Thomas Jefferson Papers
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Wilson Cary Nicholas to Thomas Jefferson, 24 February 1817

From Wilson Cary Nicholas

Richmond Feby 24. 1817

My Dear Sir

The situation that I have been in for some time past has prevented my answering your last letter and making my acknowledgements for your friendly attention to Mr Armistead. I have the pleasure to inform you, your application procured Mr A. an appointment that if he is prudent will enable him to support his family.

A long and intimate acquaintance with you has given me a thorough knowledge of the excellence of your heart and how little effect that sort of intercourse with the world which usually blunts the feelings of others has had upon you. Your effort to revive the cordiality that formerly subsisted between Col. Monroe & myself is a strong1 proof of this. To you I believe I may appeal for the sincerity of my attachment to him, and the delicacy of my course at the time he chose to take offence.2 My personal attachment to Col M. &. Mr Madison were equal, with the former I had been longest acquainted & most familiar, for the talents of the latter I had the greatest respect & believed he was able to render my country most service. My confidence in the disinterestedness & patriotism of the two gentn was equal. With these feelings I gave my support to Mr M. when they were competitors for the presidency, but in a manner that wou’d have been justifiable in a brother of Col. M. For this I had many motives, my long friendship, my unwillingness to be instrumental in seperating3 any man from the party, & I will say from self respect. I persevered to the last, even after I thought I saw the course Col. Monroe was pursuing was calculated4 to sacrifice his old & best friends, some of them men to whom I had the strongest attachment from personal & public considerations,5 to whom he owed every thing, and what was less excusable the interes[t] of his country. However these might & I confess did lessen my confidence in Col M, they were not grounds for a persona[l] difference, nor did I ever make them so, there was no act of mine that cou’d have justified any thing of the sort on his part. Nothing however occurred (to my knowledge) that ought to prevent my considering the visit he made me & his explanation given to you as satisfactory. I have seen too much of the world & have met with too few men able to resist temptation to look for any thing like perfection in many public men. Nor am I of opinion that Col Monroe’s aberrations shou’d prevent his ever being forgiven. He6 soon will be in a situation where he may entitle himself to the confidence of every man and obliterate the recollection of every thing unpleasant that is past. The welfare of my country is so intimately connected with his doing so that I sincerely hope he may. As to my feelings I can assure you I have none that partake of resentment or the slightest ill will towards Col. M. on the contrary I am perfectly willing to consider “that this clou’d has passed away.”7 I trust my Dear Sir I need give no assurance of my high respect & attachment to you, nor the deference I pay to your opinions upon every subject. The friendship with which you have honored me has ever been a source of my highest gratification.8 I expect my future residence will be in this city. If you can make me useful to you in any way; I beg you to command my services without the least reserve. I have been confined for several days with a very severe cold.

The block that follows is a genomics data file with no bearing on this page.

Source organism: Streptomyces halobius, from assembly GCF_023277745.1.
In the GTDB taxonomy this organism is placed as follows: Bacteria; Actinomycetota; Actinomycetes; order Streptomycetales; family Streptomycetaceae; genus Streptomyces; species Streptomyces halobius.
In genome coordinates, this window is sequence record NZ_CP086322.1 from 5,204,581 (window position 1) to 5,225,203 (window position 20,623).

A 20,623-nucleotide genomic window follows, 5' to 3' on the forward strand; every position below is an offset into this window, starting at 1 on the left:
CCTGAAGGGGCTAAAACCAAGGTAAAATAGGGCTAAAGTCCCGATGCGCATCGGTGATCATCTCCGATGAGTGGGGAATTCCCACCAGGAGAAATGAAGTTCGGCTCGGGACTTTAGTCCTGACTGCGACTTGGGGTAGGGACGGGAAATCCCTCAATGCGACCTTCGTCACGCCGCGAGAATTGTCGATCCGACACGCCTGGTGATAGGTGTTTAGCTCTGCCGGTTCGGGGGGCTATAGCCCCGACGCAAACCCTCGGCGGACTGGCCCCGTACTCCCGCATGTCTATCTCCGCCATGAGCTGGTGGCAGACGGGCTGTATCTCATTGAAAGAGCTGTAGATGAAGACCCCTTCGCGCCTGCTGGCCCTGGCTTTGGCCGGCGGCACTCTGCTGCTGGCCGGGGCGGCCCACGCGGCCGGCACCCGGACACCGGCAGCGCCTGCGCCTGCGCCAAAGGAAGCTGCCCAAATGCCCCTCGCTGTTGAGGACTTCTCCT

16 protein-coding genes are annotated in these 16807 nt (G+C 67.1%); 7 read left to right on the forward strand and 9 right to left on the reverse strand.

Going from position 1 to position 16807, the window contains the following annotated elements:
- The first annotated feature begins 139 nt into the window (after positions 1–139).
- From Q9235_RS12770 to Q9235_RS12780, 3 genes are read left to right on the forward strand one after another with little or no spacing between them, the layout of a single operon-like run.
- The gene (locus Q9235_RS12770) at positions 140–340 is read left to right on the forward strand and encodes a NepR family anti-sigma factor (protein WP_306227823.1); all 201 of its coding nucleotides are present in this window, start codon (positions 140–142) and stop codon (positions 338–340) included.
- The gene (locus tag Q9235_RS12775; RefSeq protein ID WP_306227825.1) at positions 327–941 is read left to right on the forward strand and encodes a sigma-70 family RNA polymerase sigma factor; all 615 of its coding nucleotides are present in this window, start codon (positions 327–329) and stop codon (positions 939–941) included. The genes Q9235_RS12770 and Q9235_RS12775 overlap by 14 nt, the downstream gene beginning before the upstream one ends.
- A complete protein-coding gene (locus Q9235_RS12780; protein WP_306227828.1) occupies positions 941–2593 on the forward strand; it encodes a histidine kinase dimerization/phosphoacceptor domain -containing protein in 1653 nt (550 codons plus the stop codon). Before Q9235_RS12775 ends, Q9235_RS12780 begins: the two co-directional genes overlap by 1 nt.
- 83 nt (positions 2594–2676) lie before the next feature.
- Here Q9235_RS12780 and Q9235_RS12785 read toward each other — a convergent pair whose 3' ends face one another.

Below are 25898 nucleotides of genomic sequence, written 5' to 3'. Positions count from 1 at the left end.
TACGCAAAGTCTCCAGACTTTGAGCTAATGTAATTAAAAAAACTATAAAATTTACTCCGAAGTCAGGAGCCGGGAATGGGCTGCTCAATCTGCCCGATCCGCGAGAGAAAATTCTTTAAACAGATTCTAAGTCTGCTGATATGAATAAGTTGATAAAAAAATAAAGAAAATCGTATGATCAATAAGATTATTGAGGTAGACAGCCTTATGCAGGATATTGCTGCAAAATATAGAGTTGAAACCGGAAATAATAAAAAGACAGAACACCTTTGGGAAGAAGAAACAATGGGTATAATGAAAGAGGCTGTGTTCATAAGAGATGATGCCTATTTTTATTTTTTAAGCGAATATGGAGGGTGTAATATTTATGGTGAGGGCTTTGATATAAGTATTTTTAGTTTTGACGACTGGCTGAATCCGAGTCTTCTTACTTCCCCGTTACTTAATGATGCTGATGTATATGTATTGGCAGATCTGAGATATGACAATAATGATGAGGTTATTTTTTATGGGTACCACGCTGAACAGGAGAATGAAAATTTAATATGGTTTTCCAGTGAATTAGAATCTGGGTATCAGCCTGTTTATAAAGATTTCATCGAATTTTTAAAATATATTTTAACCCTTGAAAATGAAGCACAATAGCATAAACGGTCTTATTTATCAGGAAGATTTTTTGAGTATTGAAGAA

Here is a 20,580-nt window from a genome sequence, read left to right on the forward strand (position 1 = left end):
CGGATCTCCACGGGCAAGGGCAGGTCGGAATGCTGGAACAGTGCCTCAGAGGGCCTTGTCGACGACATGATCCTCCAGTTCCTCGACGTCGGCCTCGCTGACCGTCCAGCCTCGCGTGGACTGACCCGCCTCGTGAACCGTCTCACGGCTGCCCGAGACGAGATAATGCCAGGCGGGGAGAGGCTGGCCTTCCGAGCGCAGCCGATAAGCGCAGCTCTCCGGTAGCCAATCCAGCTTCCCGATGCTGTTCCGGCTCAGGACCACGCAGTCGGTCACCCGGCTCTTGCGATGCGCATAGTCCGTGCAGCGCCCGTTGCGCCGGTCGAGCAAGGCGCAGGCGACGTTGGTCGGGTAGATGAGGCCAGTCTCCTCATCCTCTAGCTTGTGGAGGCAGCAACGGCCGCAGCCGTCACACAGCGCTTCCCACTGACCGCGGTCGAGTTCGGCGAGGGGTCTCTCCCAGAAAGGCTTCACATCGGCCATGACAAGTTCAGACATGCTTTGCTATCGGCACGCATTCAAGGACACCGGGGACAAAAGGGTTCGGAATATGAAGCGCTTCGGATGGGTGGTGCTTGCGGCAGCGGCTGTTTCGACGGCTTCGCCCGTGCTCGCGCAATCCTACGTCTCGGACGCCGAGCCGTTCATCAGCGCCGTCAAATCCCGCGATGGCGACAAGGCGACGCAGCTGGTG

I am with greatest respect & regard Dear Sir your hum. Serv.

W. C. Nicholas

RC (DLC); edge trimmed; endorsed by TJ as received 1 Mar. 1817 and so recorded in SJL. RC (DLC); address cover only; with PoC of TJ to David Bailie Warden, 6 June 1817, on recto and verso; addressed: “Thomas Jefferson Esqr Monticello Milton”; franked; postmarked Richmond, 27 Feb. Dft (ViU: TJP-ER); lacking dateline, salutation, and first paragraph; with emendations in ink and pencil.

1Dft: “is another.”

2Dft here strikes through in pencil “I considered frankness to you as to men & measures, a duty I owed you & the public.”

3Dft: “driving.”

4Dft: “I saw in Col M. a determination,” not canceled when Nicholas interlined in pencil the substitute language of the RC.

5Preceding twelve words interlined in Dft.

6Dft: “He has been and.”

7At this point in Dft Nicholas canceled “and mutual good will has resumed its place with both,” a continuation of the quotation from TJ’s 13 Nov. 1816 letter to him.

8Dft ends here with “I am &c W.C.N.”

Index Entries

  • Armistead, William (ca.1773–1840); seeks federal appointment search
  • Madison, James (1751–1836); and W. C. Nicholas search
  • Monroe, James; and W. C. Nicholas search
  • Nicholas, Wilson Cary (1761–1820); and appointment for W. Armistead search
  • Nicholas, Wilson Cary (1761–1820); and J. Madison’s presidency search
  • Nicholas, Wilson Cary (1761–1820); and J. Monroe search
  • Nicholas, Wilson Cary (1761–1820); letters from search